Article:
Madurai Temple Madurai is the great capital of Pandya Dynasty and centre of Tamil culture and learning. Madurai one of the oldest inhabited cities in India. Madurai's cultural heritage goes back 2,500 years, and the city has conducted trade as far as Rome and Greece since as early as 550 B.C. Madurai's Meenakshi-Sundareswarar temple, which stands today as one of India's greatest cultural and architectural landmarks, was originally built by the early Pandya King Kulasekara. Thirumalai Nayakar Mahal - This palace complex was constructed by Thirumalai Nayakar - The original palace complex was four times bigger than the present structure. The ceilings are decorated with large paintings. The portico was constructed with bricks and mortar without the support of a single rafter or girder. The stucco work on its domes and arches is remarkable. The gigantic pillars and structures represent architectural mastery. The courtyard, the dancing hall and the 248 pillars, each 58 feet tall and 5 feet in diameter are divine attractions for visitors.

5th Day - Madurai to KanyaKuari

 KanyaKuari Kanyakumari - Formerly known as Cape Comorin, Kanyakumari is especially popular in India for the confluence of three ocean bodies - the Bay of Bengal, the Indian Ocean and the Arabian Sea. The sunrise and sunset can be seen and also the moon-rise and sunset occur simultaneously on either side of the horizon. On two rocky islets just off the shore, are the Vivekananda Rock Memorial and the gigantic statue of Tamil saint-poet Thiruvalluvar, one of the biggest statues in Asia. One of the rocks, bear the footprints of the virgin Goddess. The Sthanumalayan temple with a repository of art treasures,musical columns and tall statue of Hanuman is located at Suchindram. Padmanabhapuram Palace is a large palace made almost entirely of wood - the only one of its kind in India. Gandhi Memorial is a striking memorial. Kanya Amman Temple - The sparkling diamond nose-ring of the deity is said to be visible even from the sea and is said to guide sailors safely to reach the shore. Sage Agasthya, an expert in medicinal herbs, is believed to have lived around this site in ancient days. Medicinal herbs are found on hills near Kanyakumari.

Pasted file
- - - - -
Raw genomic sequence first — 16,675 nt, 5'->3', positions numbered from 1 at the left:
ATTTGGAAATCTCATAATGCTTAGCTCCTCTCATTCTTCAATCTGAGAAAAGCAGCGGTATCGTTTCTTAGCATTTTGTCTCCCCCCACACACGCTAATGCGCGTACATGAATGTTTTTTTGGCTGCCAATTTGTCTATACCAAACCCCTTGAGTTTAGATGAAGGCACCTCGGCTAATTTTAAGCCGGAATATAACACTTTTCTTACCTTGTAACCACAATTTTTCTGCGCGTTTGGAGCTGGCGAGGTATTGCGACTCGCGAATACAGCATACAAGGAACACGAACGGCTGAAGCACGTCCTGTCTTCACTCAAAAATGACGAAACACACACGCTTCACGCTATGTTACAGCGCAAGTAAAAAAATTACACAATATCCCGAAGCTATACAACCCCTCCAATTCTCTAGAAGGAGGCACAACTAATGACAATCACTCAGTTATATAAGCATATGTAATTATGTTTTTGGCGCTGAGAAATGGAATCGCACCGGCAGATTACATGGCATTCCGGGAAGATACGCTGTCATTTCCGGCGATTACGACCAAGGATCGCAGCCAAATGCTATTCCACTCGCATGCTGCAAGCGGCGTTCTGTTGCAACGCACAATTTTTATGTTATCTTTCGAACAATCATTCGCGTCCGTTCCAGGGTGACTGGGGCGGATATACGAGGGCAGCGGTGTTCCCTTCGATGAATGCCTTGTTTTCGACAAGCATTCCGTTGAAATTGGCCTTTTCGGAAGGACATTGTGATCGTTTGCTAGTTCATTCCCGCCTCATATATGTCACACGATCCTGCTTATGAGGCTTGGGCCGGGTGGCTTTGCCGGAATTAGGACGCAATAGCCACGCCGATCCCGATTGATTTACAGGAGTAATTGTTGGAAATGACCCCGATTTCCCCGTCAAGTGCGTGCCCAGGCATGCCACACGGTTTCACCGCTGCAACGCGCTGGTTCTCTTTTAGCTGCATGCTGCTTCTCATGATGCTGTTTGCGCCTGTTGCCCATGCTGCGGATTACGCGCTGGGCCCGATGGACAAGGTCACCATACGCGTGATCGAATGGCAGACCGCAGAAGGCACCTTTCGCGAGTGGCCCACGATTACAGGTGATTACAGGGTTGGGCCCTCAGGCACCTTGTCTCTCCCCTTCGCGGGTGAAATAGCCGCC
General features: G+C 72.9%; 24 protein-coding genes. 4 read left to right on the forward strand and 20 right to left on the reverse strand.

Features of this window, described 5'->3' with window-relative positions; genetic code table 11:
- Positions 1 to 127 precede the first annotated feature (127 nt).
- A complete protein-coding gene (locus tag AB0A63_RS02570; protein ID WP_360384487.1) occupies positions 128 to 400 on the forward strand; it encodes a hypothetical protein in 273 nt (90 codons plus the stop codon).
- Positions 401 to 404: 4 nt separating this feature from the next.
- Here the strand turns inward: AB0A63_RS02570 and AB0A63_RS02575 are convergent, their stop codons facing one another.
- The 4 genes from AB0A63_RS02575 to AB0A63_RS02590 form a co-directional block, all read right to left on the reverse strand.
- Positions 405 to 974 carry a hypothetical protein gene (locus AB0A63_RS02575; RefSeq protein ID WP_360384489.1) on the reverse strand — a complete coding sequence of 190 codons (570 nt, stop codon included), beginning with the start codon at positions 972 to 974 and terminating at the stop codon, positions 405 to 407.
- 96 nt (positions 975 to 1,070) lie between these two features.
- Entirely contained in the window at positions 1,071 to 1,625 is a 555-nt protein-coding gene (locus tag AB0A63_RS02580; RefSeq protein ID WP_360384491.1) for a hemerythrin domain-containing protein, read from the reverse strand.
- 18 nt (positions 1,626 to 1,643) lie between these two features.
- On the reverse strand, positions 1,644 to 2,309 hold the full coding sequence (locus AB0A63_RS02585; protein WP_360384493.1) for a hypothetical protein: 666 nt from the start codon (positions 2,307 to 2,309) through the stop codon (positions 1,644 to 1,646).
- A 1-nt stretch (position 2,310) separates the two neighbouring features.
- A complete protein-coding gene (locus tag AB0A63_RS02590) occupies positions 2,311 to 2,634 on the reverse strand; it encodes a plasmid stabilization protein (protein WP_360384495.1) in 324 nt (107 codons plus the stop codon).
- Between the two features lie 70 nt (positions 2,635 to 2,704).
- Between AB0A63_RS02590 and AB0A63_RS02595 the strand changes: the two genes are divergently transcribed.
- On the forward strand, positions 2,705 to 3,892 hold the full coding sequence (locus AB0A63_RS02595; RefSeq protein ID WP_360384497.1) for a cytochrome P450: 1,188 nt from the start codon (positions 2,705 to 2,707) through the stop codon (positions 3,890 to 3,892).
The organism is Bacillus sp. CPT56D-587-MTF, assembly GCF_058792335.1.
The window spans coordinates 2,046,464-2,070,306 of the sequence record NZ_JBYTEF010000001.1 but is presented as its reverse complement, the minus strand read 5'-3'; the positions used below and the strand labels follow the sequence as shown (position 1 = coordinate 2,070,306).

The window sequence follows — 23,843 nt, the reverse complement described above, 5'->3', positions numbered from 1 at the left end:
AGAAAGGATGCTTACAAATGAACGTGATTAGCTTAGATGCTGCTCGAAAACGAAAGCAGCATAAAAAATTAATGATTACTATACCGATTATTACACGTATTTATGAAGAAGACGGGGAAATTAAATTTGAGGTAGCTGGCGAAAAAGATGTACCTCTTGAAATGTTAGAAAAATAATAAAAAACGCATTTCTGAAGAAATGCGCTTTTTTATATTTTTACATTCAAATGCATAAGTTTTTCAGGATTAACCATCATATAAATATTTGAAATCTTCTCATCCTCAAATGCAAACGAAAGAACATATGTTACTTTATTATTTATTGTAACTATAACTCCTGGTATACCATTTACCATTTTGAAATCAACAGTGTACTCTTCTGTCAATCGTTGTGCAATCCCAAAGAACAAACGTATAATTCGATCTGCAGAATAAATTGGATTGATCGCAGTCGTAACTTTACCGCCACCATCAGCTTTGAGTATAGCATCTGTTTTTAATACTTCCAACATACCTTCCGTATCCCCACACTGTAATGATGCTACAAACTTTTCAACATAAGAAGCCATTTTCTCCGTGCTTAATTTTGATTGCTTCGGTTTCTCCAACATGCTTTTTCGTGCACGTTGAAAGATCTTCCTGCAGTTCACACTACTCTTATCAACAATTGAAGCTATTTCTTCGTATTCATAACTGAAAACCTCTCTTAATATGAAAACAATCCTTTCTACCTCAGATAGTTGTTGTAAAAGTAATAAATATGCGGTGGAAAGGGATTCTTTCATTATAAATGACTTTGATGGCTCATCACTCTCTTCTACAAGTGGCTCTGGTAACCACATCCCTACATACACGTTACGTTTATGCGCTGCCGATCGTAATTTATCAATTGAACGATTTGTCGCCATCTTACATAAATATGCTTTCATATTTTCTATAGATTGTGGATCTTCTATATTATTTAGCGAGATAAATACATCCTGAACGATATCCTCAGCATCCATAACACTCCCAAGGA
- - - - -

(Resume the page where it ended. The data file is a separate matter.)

6th Day - Back to Madurai - Halt

7th DayBack to Chennai

Note: This is for your kind information that pooja materials, food charges and other expenses have to be borne by the customer directly.

Note: This is for your kind information that pooja materials, food charges and other expenses have to be borne by the customer directly.

Chennai to Navagraha Tip - 3 Days Package

Silver Package - Chennai to KanyaKumari Trip - 7 Days Trip
Silver Package –3 days (2 person) Accommodation- Car & Guide Rs 45500
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Golden Package - Chennai to KanyaKumari Trip - 7 Days Trip
Golden Package – 3 days (4 person) Accommodation-Innova car & Guide Rs 56000
Golden Package – 3 days (4 person) Accommodation- 2 Rooms in hotel, Innova Car & guide Rs 115500
Diamond Package - Chennai to KanyaKumari Trip - 7 Days Trip
Diamond Package – 3 days (10 person) A/c –Tempo Traveler & Guide Rs 85000
Diamond Package – 3 days (10 person) Accommodation- 5 Rooms in hotel, A/c-Tempo Traveler & Guide Rs 196000